Lead UX Designer - Helping Startups to Improve their App Usability and Increase Engagement
By Adam Fard, founder of adamfard.com a UX Design Agency
Undoubtedly, when you are out in the market to hire a UX designer for your firm, start-up, venture or business, you are just as nervous and pressurized as the candidate in front of you. This is simply because you don’t want to make any mistake and lose a gem of a UX designer.
No worries. Here are a few interview questions for UX designer that you must ask your candidate.
Your candidate could provide a range of answers here. And believe us, there is no right or wrong. However, to judge your candidate, look for any indication in their answer that demonstrates their skills to handle complexity in a product. This will prove to be a testimony of their understanding of what UX is composed of.
Some possible answers could be removing a redundant step from the process, reducing the amount of data inputted, or developing a data-rich dashboard.
Needless to say, there are a lot of appropriate answers to this question. To understand the feasibility of this answer properly, it is important that you understand your vision properly. Analyze how the answer of your candidate aligns with your overall vision. Although they won’t necessarily be the same, they should resemble a large extent.
This an important question both for you and your candidate. It is essential that both the parties involved work in harmony with each other, and prove to be a great fit. For instance, if your candidate answers the questions with, “working in a team with vibrant and dynamic atmosphere”, and your company is a bunch of tech-geeks with everyone focusing on their tasks and no one speaking to each other, you can sense the incompatibility out there.
Similarly, if you prefer your employees to work remotely, and if this is not something that doesn’t go well with your candidate, you might need to reconsider.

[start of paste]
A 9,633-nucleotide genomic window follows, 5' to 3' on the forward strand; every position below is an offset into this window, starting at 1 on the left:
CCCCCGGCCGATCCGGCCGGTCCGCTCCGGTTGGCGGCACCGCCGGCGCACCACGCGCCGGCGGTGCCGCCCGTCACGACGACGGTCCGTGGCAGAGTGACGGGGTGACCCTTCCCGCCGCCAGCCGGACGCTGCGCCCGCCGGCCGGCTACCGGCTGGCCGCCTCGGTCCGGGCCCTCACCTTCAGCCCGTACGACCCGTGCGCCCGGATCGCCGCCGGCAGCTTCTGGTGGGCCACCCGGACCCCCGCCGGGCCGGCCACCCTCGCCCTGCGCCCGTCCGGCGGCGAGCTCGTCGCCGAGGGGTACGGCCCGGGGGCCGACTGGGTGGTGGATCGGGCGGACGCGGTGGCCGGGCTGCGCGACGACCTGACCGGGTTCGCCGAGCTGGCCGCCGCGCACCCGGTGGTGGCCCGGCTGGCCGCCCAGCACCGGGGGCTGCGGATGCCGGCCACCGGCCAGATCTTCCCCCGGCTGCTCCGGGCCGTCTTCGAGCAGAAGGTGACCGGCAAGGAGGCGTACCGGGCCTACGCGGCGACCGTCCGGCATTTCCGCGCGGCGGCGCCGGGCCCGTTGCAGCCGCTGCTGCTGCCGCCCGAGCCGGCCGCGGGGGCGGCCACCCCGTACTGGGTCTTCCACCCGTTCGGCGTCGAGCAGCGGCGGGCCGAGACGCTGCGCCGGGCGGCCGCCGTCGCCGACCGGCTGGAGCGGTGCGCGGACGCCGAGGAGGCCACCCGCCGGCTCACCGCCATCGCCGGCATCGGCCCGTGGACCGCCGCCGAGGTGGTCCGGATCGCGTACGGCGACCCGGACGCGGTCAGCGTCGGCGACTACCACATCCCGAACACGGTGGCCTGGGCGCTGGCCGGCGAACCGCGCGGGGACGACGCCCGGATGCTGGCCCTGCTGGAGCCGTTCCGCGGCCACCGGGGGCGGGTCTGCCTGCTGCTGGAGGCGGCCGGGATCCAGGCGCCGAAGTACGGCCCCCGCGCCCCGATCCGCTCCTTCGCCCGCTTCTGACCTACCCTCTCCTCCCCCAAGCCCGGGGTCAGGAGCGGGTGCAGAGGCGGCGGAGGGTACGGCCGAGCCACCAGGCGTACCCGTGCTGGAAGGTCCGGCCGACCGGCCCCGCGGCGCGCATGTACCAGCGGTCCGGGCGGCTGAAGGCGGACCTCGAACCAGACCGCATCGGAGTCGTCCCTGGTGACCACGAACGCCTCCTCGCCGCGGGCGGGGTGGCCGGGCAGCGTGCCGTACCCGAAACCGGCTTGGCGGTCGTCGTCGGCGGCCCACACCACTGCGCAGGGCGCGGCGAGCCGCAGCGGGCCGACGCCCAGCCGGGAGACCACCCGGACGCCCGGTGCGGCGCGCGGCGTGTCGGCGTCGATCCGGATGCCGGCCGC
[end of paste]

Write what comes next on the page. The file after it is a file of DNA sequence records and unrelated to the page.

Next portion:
Other important factors that you must bring into consideration include – how joyful will they be when working with you, do you have projects that are the right fit for their skills and interests, is the person in question trustworthy, and do their mission and vision statement aligns with the mission and vision of your company? Are they comfortable with the goal of your company and will leave no stone unturned in achieving that goal?
This question is asked just for informational purposes and you should not base your decision solely on the answer to this question. Although tools play an important role, the tool match is not that important.
If your candidate knows one tool and not another, the chances are high that they will easily be able to pick up the different tools too. However, there are a few exceptions here. If you are hiring an UI/UX designer for an urgent project and want them to work on a tool right from day one, do not expect a quick turnaround time here. Your designer will take their own time, depending on the learning curve of the tool, and their grasping power.
Thus, the know-how of your designer on the UX tools should not be a subject of concern if you are hiring them for long term product development. However, if it is an urgent need, you should choose to hire someone who is already familiar with your preferred tools.
This is an important question of the entire UX designer hiring process. Most UX designers answer this question with demographic data. However, an even more important factor here is triggers. What will trigger your potential user to use or choose your products and services? It is important that your product not only flaunts a user-friendly user experience but also compels your users to take the desired action.
While asking these questions is important, what is critical is to understand that there is no best designer in this world. There is only the BEST designer that suits your team well, fits any gap in between, and enhances the overall user experience of your product, thus helping your company move forward. Also, the next important question that you should ask include the expected UX designer salary. Don’t forget to ask for UX designer portfolio.
Although the above-mentioned interview questions for UX designer will provide you with a brief overview of the candidate, here are a few additional questions which will help you in making the right choice:
Enquire them as to how do they keep themselves updated with the industry trends? Do they attend any conferences?
Give them a test task to analyze their problem-solving skills, designing skills, and communication.
The top UX designers have a degree in fields like graphic design, psychology, and human-computer interaction.
Do they come with any prior job experience? The size of the firm that they have worked with doesn’t play a vital role, but they must come with hands-on experience of a few months, if not years!
Look at how diverse is their portfolio. Prefer them if they have worked on a good mix of UX methods. If they have taken care of various stages of UX design – that’s an added plus. Also, have they worked on a range of applications – web applications, desktop programs, mobile applications, consumer applications and the like – that’s a bonus!